Late last week, as Lily stood on a chair at the kitchen sink and “washed” some dishes and silverware – a recent obsession I love, because I know precisely how much she’ll hate this chore one day – she pointed at a cocktail shaker and asked Joe, who was overseeing things, “What’s that?”
Joe, of course, didn’t give her the item’s proper name, fearing that she’d turn Sunny Day Care into the set of a “Mad Men” episode by way of martini references. So instead, he said, “Sometimes Mommy makes a special drink for herself, because she works very hard, and this is what she uses to make it.”
Hearing this while sitting in the next room, I cracked up. And in fact, some of our funniest moments of late involve translating the world for our curious two year old.
But some of the hard questions have already started coming, too.
This past Sunday morning, after we all ate breakfast, I went upstairs to get dressed, and Joe and Lily soon followed. Joe lifted Lily onto our bed, and she assumed Joe’s place, lying on his pillow.
“Put the blanket on me,” she instructed me.
I pulled up the sheet, but she insisted she wanted more blankets, including the beautifully hand-stitched white quilt that we’d rolled over the end of the bed frame for the summer.
“Your Grandma McKee made this,” I said while snuggling in next to her.
“You had two grandmas,” Joe added, lying on Lily’s other side. “There’s the Grandma you saw yesterday, with Grandpa. But just like you have another grandpa, Grandpa McKee, you had another Grandma, too.”
Without pause, Lily asked, “Where other Grandma go?”
Suddenly, two reasonably articulate adults were struck dumb at the prospect of explaining cancer and death to a two year old.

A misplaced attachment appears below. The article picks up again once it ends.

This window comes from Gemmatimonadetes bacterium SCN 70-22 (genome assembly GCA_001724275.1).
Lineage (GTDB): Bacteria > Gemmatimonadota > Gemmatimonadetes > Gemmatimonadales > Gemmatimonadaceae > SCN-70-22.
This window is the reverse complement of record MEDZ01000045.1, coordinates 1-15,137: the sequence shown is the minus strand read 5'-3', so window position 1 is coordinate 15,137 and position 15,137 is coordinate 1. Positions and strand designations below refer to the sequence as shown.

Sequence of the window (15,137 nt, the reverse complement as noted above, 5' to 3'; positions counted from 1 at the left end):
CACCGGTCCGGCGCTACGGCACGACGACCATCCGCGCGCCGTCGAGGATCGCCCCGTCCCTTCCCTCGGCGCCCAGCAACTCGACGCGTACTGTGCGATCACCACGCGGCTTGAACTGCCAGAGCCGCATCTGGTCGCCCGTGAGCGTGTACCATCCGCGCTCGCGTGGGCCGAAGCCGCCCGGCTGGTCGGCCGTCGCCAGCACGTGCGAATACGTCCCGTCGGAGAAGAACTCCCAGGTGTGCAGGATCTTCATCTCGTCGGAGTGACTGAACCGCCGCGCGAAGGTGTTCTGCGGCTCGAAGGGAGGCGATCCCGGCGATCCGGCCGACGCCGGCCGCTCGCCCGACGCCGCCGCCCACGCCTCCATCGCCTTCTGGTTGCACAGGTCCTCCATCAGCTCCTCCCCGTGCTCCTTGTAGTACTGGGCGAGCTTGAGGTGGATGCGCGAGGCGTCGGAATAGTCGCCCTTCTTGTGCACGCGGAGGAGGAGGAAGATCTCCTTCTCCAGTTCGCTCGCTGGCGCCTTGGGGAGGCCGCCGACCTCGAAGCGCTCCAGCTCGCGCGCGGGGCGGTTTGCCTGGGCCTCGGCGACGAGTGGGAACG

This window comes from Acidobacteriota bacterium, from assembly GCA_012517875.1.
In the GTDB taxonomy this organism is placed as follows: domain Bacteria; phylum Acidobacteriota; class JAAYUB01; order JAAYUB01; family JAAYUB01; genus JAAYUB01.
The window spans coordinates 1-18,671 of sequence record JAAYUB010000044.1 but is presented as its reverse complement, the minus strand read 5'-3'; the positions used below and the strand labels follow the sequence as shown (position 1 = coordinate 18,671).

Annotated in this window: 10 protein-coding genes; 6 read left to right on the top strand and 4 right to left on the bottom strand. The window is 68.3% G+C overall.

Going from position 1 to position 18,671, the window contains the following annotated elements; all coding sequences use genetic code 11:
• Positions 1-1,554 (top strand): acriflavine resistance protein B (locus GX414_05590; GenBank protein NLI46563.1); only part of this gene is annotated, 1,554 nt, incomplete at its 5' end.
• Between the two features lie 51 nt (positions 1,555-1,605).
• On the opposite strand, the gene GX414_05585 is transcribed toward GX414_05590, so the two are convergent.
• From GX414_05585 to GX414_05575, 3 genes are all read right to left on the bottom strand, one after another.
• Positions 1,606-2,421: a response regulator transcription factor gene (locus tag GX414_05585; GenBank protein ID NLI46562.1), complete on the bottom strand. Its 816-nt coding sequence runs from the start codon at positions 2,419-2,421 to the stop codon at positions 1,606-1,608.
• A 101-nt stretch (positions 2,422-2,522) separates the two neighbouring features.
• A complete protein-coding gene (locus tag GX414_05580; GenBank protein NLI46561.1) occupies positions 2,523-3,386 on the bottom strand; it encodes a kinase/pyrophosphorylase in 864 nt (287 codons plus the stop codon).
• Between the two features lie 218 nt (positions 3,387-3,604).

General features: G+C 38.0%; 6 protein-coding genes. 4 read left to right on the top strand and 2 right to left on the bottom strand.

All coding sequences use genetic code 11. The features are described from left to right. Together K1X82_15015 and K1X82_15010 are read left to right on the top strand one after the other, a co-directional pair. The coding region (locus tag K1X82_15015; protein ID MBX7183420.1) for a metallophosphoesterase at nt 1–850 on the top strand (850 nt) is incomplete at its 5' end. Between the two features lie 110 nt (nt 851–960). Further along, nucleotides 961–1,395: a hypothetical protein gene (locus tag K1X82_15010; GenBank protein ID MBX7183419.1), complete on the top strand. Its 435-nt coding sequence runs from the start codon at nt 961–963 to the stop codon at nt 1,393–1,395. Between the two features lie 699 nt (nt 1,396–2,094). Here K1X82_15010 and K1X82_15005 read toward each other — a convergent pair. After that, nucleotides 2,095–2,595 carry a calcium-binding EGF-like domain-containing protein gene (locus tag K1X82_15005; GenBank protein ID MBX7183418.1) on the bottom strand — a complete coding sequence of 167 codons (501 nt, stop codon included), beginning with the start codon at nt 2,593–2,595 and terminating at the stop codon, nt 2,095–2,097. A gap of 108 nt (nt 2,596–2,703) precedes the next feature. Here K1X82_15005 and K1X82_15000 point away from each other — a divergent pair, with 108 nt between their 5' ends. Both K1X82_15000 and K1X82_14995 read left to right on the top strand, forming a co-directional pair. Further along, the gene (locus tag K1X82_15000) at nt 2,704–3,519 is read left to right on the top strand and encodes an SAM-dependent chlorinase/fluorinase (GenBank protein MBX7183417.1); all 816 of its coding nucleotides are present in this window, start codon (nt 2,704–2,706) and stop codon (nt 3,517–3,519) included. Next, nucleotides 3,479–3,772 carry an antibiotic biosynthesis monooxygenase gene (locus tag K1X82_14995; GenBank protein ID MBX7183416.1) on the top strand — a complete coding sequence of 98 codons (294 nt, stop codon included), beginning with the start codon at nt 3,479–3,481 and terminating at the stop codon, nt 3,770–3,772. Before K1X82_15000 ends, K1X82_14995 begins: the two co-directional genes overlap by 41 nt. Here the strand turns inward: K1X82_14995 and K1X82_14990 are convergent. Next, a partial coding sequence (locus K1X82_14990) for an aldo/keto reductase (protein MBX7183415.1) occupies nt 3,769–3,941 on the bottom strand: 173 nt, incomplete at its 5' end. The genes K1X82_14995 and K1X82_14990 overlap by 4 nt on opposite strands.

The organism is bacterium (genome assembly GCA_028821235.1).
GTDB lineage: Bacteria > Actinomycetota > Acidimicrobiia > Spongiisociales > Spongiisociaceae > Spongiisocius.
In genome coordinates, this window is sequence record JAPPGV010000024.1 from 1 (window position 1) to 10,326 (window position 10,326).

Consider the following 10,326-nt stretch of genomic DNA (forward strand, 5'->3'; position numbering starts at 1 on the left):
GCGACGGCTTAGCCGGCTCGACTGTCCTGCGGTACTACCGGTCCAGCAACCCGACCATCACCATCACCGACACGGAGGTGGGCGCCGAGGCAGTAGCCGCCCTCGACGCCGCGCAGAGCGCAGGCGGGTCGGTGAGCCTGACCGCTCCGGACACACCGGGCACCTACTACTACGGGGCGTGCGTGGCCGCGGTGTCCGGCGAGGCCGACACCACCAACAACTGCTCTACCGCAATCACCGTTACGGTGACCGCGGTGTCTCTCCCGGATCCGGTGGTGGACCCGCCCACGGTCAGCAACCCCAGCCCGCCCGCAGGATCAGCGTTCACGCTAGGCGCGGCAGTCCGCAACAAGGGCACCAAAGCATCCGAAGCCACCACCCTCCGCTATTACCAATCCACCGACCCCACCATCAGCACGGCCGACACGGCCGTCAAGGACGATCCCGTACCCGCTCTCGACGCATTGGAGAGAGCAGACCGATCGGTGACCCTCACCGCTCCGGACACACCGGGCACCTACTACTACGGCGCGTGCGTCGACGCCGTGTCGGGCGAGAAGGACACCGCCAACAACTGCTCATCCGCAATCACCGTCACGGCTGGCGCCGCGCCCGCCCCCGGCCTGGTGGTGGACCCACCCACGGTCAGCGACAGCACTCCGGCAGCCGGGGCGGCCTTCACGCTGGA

Unlike the situation with the cocktail shaker, there was no cute, shorthand way to respond. And I had to stay true to my beliefs, too; so I couldn’t just paint a rosey picture that I didn’t personally buy into.
“Well, sweetie, she died,” I said.
Immediately following this simple statement of fact, tears ran down my face, and I struggled to figure out what to say next. I was stuck.
But in that pause, Joe asked Lily if she might want to see her cousins later in the day, thus distracting her while giving me a moment to run a palm over both sides of my face and shake my head clear.
This is only our first brush with the really tough stuff, I know. As Lily grows up and understands more, I hope to explain how different religions and philosophies view life’s end, so she knows that my own worldview isn’t the perspective she necessarily has to cleave to herself.
Yet I also plan to tell her more about my mother, of course, as well as how much Lily’s presence – despite, or even perhaps because of, being only nine months old – at the time of my mother’s death was a gift that completely surprised me.
In the moment, I’d worried that, as a new mother, I wouldn’t have the time or opportunity to properly grieve my own parent, and I’d dreaded the logistics involved with dragging an infant onto planes and long car rides as we attended two memorial services in two different states.
What actually happened that week, though, was that Lily forced me to stay grounded instead of mentally floating away, as if walking in space untethered; funeral attendees all brightened for a moment at the sight of oblivious, happy Lily in her little dress; and she mercifully rolled with everything we threw at her, be it sleeping in a strange hotel room, nursing in a frost-coated minivan (in a restaurant’s parking lot), or being bundled up against Indiana’s freezing January temperatures to witness her first burial.
She was a little trooper throughout the trip. And although those first months of motherhood had been extraordinarily difficult for me, and I’d wondered at times whether I’d made the right choice for myself, this personal crisis was my first real glimpse at the potential benefits of motherhood.
Before deciding to have a child of my own, I’d always imagined that being a parent would feel like being pulled down by an anchor that always kept you from going very far.
And in fairness, there’s much truth in that. But the fact is, in times of upheaval, when we could easily spin out of control, an anchor is precisely what most of us need.